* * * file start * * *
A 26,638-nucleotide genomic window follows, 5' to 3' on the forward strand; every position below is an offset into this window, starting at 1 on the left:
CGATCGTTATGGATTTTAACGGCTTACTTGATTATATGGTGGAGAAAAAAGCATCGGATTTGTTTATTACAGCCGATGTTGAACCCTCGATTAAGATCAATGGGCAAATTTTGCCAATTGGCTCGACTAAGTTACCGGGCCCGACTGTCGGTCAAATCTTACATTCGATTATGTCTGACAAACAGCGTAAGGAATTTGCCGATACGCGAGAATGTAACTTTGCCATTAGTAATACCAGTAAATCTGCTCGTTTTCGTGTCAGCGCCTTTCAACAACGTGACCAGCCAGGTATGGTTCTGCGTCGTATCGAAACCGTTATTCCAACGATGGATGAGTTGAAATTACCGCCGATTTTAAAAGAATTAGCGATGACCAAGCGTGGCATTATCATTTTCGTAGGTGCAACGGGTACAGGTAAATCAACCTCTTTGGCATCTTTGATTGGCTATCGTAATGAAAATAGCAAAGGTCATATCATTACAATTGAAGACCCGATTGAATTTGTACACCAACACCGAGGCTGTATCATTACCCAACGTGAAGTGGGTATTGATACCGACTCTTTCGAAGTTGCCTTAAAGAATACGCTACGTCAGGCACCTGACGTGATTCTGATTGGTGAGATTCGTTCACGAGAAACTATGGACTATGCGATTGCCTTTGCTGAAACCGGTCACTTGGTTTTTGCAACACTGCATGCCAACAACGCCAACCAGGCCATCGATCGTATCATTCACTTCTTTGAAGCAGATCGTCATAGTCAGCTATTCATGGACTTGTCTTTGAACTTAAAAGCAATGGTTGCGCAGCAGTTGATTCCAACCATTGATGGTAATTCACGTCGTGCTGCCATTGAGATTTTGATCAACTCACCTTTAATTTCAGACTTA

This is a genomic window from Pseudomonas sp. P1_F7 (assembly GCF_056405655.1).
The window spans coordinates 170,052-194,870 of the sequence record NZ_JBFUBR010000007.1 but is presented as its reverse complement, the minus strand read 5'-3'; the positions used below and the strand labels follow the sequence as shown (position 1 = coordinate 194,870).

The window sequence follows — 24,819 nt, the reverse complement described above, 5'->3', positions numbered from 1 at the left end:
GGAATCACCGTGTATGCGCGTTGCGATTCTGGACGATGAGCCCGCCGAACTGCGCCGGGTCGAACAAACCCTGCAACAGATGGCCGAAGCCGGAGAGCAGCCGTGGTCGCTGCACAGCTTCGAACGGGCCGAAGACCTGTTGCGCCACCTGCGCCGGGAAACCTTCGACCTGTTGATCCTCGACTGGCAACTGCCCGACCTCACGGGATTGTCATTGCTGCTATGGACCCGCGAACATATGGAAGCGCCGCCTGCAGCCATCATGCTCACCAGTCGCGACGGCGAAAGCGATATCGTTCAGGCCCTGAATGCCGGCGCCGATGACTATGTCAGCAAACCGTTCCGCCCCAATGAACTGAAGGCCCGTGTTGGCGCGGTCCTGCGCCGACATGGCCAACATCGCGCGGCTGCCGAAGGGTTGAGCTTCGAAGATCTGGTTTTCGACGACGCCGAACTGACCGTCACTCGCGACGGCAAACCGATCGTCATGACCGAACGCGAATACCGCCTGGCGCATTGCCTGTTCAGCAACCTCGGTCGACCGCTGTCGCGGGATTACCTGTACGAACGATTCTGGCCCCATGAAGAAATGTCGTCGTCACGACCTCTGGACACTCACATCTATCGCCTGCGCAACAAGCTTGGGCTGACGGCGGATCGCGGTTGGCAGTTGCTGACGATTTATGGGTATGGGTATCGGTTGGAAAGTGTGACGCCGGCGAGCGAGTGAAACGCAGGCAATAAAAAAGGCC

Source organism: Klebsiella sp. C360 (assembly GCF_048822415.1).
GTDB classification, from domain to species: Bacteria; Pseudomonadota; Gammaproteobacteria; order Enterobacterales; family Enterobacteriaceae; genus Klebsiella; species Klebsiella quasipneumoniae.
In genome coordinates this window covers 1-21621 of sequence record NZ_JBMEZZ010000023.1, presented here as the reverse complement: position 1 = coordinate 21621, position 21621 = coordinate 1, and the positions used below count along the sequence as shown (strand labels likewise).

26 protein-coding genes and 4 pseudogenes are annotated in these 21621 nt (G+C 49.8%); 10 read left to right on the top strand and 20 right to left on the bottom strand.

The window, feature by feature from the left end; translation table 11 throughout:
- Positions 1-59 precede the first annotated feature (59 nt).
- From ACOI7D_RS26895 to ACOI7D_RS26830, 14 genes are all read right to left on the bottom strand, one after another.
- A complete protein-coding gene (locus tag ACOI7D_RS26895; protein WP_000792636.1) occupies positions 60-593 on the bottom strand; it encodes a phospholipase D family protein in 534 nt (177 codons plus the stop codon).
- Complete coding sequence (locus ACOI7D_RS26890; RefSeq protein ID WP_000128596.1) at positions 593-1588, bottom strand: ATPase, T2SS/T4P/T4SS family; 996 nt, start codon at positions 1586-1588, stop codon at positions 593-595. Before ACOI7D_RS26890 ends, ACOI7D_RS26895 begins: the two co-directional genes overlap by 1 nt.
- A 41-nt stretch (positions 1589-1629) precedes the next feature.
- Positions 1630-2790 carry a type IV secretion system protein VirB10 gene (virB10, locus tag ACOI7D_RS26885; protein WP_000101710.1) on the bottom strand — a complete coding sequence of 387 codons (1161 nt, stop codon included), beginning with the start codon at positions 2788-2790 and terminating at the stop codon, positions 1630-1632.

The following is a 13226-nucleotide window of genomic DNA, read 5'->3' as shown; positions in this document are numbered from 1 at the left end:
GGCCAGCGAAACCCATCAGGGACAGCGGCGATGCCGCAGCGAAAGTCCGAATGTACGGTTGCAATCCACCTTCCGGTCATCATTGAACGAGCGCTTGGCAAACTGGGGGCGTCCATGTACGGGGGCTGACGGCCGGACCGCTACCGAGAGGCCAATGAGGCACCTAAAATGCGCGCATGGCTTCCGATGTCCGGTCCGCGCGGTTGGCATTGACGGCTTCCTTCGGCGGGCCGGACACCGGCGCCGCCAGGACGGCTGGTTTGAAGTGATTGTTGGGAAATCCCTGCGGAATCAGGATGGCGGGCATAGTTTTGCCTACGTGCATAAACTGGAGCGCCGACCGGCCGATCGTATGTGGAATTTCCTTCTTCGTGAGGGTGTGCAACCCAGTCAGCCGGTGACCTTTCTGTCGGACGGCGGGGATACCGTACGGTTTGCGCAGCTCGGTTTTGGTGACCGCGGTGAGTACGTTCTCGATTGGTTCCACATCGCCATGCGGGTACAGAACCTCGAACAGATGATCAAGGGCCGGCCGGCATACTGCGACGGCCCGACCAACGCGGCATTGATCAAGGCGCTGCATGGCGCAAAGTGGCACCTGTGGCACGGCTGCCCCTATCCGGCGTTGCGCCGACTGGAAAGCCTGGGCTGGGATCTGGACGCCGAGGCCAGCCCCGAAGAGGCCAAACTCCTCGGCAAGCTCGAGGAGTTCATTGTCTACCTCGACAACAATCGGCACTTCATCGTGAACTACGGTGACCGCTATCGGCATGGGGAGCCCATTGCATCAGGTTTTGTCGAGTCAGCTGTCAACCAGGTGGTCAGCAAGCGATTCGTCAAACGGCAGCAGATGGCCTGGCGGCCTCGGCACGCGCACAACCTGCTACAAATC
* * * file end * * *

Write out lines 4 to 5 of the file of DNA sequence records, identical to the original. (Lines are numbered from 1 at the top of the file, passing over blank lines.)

The window spans coordinates 170,052-194,870 of the sequence record NZ_JBFUBR010000007.1 but is presented as its reverse complement, the minus strand read 5'-3'; the positions used below and the strand labels follow the sequence as shown (position 1 = coordinate 194,870).

The window sequence follows — 24,819 nt, the reverse complement described above, 5'->3', positions numbered from 1 at the left end: